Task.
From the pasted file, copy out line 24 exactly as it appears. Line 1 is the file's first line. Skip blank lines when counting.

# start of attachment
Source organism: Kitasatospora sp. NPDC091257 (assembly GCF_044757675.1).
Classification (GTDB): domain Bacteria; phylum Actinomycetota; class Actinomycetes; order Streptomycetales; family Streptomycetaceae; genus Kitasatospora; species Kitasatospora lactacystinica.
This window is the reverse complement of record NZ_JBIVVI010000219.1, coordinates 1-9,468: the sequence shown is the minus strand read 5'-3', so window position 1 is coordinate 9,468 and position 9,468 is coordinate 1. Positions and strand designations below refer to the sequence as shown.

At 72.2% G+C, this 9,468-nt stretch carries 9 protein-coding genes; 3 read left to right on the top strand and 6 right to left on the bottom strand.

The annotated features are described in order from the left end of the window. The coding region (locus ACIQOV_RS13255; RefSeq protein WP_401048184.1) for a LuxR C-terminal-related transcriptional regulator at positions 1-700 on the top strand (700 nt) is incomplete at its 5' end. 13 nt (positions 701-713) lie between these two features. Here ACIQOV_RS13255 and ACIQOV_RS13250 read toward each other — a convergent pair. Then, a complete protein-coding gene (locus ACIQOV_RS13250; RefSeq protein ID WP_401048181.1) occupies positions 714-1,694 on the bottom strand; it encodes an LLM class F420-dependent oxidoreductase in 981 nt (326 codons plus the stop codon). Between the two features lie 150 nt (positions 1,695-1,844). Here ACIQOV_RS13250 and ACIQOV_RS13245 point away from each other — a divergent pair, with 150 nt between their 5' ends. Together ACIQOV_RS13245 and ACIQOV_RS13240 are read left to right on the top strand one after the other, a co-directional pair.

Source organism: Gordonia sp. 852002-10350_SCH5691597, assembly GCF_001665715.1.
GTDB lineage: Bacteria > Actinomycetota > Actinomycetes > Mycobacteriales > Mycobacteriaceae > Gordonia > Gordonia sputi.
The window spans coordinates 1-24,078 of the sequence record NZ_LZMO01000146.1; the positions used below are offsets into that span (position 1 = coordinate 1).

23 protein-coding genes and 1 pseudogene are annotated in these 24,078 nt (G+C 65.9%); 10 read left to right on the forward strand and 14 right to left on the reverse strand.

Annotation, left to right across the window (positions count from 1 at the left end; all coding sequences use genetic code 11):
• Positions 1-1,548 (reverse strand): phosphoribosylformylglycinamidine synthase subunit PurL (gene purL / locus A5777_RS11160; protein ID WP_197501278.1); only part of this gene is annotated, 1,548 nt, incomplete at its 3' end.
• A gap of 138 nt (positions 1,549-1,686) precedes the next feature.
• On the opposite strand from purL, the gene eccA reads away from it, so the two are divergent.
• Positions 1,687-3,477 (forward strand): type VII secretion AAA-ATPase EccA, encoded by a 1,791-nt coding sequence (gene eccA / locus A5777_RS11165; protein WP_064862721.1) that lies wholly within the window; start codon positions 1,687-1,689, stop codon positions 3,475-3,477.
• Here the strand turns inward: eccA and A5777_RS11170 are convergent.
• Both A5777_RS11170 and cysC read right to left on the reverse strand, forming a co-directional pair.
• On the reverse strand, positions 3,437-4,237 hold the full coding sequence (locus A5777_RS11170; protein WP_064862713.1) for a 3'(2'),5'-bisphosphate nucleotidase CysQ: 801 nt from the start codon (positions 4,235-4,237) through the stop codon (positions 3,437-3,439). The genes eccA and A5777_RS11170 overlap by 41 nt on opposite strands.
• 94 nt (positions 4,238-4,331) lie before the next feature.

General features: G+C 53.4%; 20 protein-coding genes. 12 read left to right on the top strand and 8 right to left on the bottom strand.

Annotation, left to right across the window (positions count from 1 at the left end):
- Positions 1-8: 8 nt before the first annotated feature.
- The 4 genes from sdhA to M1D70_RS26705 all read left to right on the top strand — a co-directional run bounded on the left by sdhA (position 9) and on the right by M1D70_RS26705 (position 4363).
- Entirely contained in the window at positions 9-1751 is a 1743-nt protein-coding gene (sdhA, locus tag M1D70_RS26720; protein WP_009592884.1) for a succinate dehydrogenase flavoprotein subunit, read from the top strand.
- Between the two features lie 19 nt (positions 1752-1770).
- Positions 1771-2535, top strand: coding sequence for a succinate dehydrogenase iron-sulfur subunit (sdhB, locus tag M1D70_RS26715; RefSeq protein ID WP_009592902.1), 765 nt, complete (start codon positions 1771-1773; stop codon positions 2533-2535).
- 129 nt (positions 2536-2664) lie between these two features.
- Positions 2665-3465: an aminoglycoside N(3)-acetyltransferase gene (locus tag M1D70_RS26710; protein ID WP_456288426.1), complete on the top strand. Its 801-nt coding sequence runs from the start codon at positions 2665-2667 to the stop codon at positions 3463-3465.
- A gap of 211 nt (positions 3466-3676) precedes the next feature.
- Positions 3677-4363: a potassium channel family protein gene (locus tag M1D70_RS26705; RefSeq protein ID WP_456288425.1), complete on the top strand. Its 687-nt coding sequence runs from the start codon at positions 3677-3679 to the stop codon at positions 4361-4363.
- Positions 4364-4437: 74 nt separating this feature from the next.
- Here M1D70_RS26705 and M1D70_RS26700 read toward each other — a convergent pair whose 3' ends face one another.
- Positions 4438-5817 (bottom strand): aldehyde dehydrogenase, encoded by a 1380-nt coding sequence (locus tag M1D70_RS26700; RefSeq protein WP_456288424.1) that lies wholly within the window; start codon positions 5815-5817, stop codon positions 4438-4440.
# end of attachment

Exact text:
- Between the two features lie 19 nt (positions 1752-1770).